“A lot of people don’t really understand how deadly mosquitoes are. They kill more people on this planet than any other animal, all other people, and even people killed in wars—all of those things combined, and mosquitoes will still kill more people,” Lanai said. “They are awful insects that create all kinds of diseases that are terrible for humans and what the bed nets have done, among other things, has been to reduce the number of people dying per year.”
Aside from giving back to families abroad, Lanai said the franchise allows him and his employees to give back to families in their own communities every day. When he first bought into Mosquito Joe, he thought it would be a pest control service that people would buy. Instead, he said, he’s found it’s gone deeper—by helping people get back to the things they love—gardening, playing with their children and enjoying their yards.
“I had a situation where this woman came out and she wanted to give me a hug because it was the first summer she and her four-year-old daughter were able to go outside and play together, which was really important to her,” Lanai said.
In addition to donating to Nothing But Nets during Mosquito Control Awareness Week each June, Mosquito Joe franchisees have established partnerships with local blood banks to raise awareness of blood donation centers. New customers who are serviced during this week will have 10% of their sale donated to local blood banks. Mosquito Joe has raised more than $32,000 towards this effort since 2012.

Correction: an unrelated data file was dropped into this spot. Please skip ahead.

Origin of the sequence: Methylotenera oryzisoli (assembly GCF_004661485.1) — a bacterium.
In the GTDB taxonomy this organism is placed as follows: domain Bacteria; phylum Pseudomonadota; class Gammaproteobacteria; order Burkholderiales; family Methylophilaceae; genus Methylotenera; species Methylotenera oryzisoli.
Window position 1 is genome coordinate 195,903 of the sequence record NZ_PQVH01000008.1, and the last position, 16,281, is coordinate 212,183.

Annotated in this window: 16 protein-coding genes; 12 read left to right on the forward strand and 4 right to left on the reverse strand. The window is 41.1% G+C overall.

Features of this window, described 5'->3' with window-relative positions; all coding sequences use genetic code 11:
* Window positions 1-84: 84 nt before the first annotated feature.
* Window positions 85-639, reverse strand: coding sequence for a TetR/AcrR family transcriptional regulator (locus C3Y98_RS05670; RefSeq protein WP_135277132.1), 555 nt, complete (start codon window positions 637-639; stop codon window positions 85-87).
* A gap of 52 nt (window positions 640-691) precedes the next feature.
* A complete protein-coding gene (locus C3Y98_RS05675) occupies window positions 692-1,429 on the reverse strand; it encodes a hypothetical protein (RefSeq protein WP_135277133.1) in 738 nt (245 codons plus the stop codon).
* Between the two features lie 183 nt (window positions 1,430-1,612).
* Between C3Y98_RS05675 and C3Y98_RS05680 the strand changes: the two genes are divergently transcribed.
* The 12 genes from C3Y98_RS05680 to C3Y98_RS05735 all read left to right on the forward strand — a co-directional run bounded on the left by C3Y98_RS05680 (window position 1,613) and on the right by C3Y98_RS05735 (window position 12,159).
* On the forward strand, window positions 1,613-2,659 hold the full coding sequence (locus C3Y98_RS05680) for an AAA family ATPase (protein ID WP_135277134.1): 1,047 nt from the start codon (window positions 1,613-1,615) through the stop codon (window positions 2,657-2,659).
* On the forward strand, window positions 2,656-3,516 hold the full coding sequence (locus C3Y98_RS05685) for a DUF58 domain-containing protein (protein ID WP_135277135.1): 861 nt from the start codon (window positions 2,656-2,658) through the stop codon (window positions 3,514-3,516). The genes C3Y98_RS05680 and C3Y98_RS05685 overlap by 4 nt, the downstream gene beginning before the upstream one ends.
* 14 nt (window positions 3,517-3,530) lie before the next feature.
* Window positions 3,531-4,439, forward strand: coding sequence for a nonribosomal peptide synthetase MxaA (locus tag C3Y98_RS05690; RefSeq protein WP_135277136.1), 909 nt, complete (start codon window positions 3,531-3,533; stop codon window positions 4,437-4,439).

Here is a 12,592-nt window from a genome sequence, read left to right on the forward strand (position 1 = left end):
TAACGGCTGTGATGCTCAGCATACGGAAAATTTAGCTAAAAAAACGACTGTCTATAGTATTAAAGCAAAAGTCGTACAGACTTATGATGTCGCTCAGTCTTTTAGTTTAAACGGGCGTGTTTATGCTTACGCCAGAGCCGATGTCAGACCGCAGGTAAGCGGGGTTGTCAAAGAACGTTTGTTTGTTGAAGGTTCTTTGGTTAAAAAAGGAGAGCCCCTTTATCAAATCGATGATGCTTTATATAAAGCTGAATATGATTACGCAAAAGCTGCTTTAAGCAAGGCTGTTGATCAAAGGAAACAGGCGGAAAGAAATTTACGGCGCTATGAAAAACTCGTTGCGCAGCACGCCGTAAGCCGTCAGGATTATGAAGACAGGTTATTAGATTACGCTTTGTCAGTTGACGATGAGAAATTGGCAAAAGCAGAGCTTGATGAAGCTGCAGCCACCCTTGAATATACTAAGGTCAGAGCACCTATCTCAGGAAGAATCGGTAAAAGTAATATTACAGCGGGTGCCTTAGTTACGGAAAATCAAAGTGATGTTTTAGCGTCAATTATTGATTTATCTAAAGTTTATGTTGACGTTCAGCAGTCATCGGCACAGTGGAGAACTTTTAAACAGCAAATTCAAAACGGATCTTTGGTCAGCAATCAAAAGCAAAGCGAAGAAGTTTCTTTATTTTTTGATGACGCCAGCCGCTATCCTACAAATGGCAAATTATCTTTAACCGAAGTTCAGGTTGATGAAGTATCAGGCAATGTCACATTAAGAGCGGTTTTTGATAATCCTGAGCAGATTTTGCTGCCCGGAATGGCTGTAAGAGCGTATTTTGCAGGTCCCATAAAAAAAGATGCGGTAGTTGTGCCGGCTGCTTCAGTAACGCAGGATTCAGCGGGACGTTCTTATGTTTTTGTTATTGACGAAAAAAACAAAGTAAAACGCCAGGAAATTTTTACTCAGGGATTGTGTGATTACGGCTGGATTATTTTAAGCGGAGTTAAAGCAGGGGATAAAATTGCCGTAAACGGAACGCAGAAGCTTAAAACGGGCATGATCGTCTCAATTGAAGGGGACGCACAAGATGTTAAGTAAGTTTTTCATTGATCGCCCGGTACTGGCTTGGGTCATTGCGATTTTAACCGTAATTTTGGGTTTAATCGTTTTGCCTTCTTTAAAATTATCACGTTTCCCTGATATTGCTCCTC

Mosquito Joe franchisees not only support Corporate initiatives, but they champion important causes they find in their own communities through meeting and listening to their customers. Marketing support that Mosquito Joe provides to franchisees, such as social media tools and campaign assistance, often help them get the word out and develop strong relationships.
Bobby Roberts, of Riverdale, New Jersey, joined Mosquito Joe when his neighbor asked him to partner with him. Retired and looking for his next adventure, Roberts was a former jewelry retailer and manufacturer who used to create display pieces for jewelry sold all over the country. He started with the franchise as a managing partner and now runs the business with his wife, Deborah. Their business has grown from a home-based business to one that now includes a separate office building and six trucks.
During Mosquito Control Awareness Week, Roberts raised $500 for Nothing But Nets, which is just part of how he gives back to his community through Mosquito Joe. A local Rotarian, Roberts manages food drives on behalf of his rotary that feed people worldwide. He also actively raises money for his local animal shelter by helping them adopt out pets who need loving homes.
By putting a picture of an animal who needs to be adopted on his Mosquito Joe Facebook page, Roberts said he’s been able to find homes for many pets and expose members of the community to Mosquito Joe. If you adopt a pet, his Mosquito Joe franchise will give you a free mosquito, flea and tick treatment to protect your new pet and their outdoor space.
“It helps us as well. The animal shelter has more than 5,000 followers that see the work we are doing,” Roberts said.